Windows Server NOS and Active Directory concepts
Many concepts of computer networking are independent of the network operating system (NOS). General networking concepts and services related to TCP /IP are covered in the section basic network concepts and the OSI model explained in simple terms.
What are directory services?
The power of today’s modern business enterprise networks is fueled by the concept of directory services.
A common example of a directory in the non technology world is a telephone directory, where a list of names is used to cross reference addresses and phone numbers.
In computer networks directory services store, organize, and provide access to information in a directory, creating associations between names and other values. Directory services often use a hierarchical structure to organize various sets of records such as a corporate email directory or telephone directory.
The X.500 series established the basic standards covering electronic directory services with the concepts. The X.500 series, first approved in 1988, defined a hierarchical information tree structure consisting of the Distinguished Names of directory service entries. The International Organization for Standardization (ISO) was a partner in developing the standards.
What is LDAP?
Lightweight Directory Access Protocol (LDAP) is an application protocol for accessing and maintaining distributed directory information services over an Internet Protocol (IP) network.
One of the advantages of a directory service compared to earlier types of network computing was to provide a single sign-on for a user so that only one log in was required on a network to access many shared services.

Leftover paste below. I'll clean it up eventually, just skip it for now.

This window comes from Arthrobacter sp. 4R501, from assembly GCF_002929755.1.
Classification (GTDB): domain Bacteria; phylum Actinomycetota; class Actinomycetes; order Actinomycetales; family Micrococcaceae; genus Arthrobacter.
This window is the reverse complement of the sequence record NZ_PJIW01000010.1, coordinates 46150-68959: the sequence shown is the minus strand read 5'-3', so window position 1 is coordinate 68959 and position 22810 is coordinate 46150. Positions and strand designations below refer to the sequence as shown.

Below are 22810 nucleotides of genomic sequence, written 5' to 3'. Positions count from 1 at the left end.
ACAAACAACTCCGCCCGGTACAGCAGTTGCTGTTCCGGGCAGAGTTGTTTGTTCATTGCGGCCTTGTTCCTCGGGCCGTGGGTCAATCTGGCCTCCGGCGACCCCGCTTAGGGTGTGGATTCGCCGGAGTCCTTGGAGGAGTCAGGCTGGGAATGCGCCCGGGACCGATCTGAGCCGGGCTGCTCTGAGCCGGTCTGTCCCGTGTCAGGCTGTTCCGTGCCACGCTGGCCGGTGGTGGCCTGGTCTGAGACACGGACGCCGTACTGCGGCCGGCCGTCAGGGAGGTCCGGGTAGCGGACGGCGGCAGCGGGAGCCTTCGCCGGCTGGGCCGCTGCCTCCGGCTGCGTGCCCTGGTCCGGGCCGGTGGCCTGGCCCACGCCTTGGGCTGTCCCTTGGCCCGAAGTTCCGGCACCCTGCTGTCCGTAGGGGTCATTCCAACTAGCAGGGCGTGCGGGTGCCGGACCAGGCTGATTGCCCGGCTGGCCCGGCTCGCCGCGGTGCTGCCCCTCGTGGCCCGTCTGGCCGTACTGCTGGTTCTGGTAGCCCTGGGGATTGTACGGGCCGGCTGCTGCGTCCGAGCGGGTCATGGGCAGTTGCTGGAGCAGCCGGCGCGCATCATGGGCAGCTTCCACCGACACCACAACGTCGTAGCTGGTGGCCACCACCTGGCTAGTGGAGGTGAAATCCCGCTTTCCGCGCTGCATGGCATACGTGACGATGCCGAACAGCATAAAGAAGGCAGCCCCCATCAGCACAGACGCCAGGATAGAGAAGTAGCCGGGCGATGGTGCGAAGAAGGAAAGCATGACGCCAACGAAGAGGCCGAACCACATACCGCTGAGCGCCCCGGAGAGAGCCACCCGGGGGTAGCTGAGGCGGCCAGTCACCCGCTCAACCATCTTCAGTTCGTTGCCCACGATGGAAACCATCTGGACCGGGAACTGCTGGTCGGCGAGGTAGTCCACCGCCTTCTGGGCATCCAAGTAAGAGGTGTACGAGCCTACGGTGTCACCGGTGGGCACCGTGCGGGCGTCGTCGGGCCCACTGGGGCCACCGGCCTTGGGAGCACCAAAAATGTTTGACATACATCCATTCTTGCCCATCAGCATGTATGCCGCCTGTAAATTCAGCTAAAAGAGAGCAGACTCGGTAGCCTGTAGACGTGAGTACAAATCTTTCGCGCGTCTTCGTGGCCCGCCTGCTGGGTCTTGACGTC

The latest version of LDAP established by the Internet Engineering Task Force (IETF) Standard Track Request for Comments (RFCs), was published as RFC 4511 in 2006.
What is Microsoft Active Directory?
Microsoft Active Directory is Microsoft’s directory service for Windows domain networks.
With Microsoft Active Directory a domain controller is a Windows Server that authenticates and authorizes all users and computers in a Windows domain network.
when a user logs into a Windows domain computer the domain controller checks the submitted user name and password against active directory to determine what access rights the user has on the local workstation as well as network wide privileges.
Microsoft Active Directory is described as using LDAP as the access protocol and supports the X.500 information model without requiring systems to host the entire X.500 overhead. According to Microsoft (1) , “Lightweight Directory Access Protocol (LDAP) is a subset of the X.500 protocol. LDAP clients are, therefore, smaller, faster, and easier to implement than are X.500 clients.”
Microsoft Active Directory was first released with Windows 2000 Server edition.(2) Active Directory was first released in beta in 1997.(3)
(1) http://support.microsoft.com/kb/196455 (link is external)
Introduction to Lightweight Directory Access Protocol (LDAP)
(2) http://www.networkworld.com/news/2010/021710-active-directory-turns-10.html (link is external)
Network World states that “it all started on Feb. 17, 2000, with the official release of Windows 2000, which featured the first ever network directory from Microsoft.”
(3) Active Directory: Designing, Deploying, and Running Active Directory By Brian Desmond, Joe Richards, Robbie Allen, Alistair G. Lowe-Norris
From the book, ” The NT NOS slowly evolved over the next eight years until Active Directory was first released in beta in 1997.”